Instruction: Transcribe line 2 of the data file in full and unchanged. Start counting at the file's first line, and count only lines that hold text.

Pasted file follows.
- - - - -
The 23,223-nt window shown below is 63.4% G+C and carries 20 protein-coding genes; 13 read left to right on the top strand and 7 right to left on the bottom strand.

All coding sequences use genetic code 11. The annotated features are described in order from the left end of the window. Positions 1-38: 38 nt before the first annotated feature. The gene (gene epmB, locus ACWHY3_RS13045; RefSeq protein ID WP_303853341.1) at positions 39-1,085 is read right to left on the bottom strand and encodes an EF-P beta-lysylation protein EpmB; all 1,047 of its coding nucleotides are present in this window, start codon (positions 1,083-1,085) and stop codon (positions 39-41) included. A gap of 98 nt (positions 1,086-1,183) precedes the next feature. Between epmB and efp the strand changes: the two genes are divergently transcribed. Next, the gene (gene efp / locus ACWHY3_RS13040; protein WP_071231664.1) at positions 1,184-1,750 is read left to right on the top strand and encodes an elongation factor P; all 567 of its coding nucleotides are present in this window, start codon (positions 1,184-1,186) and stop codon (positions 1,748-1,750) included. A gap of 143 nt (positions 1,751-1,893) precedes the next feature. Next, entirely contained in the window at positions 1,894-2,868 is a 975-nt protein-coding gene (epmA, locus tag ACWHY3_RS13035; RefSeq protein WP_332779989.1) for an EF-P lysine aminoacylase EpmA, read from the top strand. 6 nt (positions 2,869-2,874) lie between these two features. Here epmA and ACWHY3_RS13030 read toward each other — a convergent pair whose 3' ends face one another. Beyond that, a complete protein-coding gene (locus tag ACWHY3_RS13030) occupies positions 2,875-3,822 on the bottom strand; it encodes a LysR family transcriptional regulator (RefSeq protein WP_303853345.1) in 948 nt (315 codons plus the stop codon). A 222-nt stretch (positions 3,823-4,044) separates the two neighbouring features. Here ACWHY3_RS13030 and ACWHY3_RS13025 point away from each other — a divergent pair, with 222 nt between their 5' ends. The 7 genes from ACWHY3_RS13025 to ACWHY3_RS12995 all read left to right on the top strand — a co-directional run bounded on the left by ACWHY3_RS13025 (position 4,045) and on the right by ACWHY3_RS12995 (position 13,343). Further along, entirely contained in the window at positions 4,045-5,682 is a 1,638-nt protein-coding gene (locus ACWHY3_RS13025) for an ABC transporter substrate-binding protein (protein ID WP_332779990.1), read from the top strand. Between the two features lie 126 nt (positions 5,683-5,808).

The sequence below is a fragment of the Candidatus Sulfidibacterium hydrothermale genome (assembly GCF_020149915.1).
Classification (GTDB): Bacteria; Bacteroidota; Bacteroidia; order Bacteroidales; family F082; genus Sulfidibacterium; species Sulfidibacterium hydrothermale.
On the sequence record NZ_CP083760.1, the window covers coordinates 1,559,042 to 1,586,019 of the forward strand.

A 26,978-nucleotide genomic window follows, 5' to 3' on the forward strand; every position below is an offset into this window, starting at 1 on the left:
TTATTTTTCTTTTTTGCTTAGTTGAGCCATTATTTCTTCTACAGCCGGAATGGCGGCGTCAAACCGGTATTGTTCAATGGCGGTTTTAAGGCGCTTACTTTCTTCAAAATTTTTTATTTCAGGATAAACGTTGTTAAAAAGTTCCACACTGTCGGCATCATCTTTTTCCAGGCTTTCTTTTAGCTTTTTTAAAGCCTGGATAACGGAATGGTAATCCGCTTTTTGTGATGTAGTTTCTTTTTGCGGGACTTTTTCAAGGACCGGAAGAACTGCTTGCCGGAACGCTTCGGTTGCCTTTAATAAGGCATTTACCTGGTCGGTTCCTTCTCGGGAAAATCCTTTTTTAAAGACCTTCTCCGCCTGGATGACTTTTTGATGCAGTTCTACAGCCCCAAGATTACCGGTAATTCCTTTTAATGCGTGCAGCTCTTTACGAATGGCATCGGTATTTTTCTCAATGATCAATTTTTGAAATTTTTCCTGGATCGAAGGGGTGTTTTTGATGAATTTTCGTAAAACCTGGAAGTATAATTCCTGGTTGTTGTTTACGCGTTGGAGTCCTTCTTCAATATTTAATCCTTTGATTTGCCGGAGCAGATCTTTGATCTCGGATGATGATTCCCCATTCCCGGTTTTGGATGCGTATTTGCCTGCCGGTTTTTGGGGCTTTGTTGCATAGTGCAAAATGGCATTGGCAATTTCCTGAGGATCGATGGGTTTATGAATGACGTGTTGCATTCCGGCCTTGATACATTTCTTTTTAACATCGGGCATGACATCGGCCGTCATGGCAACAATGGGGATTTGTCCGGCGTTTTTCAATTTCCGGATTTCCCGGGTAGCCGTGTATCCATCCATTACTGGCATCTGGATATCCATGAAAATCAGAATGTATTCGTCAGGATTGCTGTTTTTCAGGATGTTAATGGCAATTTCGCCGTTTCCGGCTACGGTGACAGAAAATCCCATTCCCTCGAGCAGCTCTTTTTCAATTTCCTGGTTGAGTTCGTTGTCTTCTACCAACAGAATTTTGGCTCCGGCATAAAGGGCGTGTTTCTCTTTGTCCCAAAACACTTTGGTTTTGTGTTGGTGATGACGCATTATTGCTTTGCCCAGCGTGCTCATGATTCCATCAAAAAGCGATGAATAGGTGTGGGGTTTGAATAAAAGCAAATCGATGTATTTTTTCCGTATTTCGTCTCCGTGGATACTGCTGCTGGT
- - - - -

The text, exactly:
All coding sequences use genetic code 11. The annotated features are described in order from the left end of the window. Positions 1-38: 38 nt before the first annotated feature. The gene (gene epmB, locus ACWHY3_RS13045; RefSeq protein ID WP_303853341.1) at positions 39-1,085 is read right to left on the bottom strand and encodes an EF-P beta-lysylation protein EpmB; all 1,047 of its coding nucleotides are present in this window, start codon (positions 1,083-1,085) and stop codon (positions 39-41) included. A gap of 98 nt (positions 1,086-1,183) precedes the next feature. Between epmB and efp the strand changes: the two genes are divergently transcribed. Next, the gene (gene efp / locus ACWHY3_RS13040; protein WP_071231664.1) at positions 1,184-1,750 is read left to right on the top strand and encodes an elongation factor P; all 567 of its coding nucleotides are present in this window, start codon (positions 1,184-1,186) and stop codon (positions 1,748-1,750) included. A gap of 143 nt (positions 1,751-1,893) precedes the next feature. Next, entirely contained in the window at positions 1,894-2,868 is a 975-nt protein-coding gene (epmA, locus tag ACWHY3_RS13035; RefSeq protein WP_332779989.1) for an EF-P lysine aminoacylase EpmA, read from the top strand. 6 nt (positions 2,869-2,874) lie between these two features. Here epmA and ACWHY3_RS13030 read toward each other — a convergent pair whose 3' ends face one another. Beyond that, a complete protein-coding gene (locus tag ACWHY3_RS13030) occupies positions 2,875-3,822 on the bottom strand; it encodes a LysR family transcriptional regulator (RefSeq protein WP_303853345.1) in 948 nt (315 codons plus the stop codon). A 222-nt stretch (positions 3,823-4,044) separates the two neighbouring features. Here ACWHY3_RS13030 and ACWHY3_RS13025 point away from each other — a divergent pair, with 222 nt between their 5' ends. The 7 genes from ACWHY3_RS13025 to ACWHY3_RS12995 all read left to right on the top strand — a co-directional run bounded on the left by ACWHY3_RS13025 (position 4,045) and on the right by ACWHY3_RS12995 (position 13,343). Further along, entirely contained in the window at positions 4,045-5,682 is a 1,638-nt protein-coding gene (locus ACWHY3_RS13025) for an ABC transporter substrate-binding protein (protein ID WP_332779990.1), read from the top strand. Between the two features lie 126 nt (positions 5,683-5,808).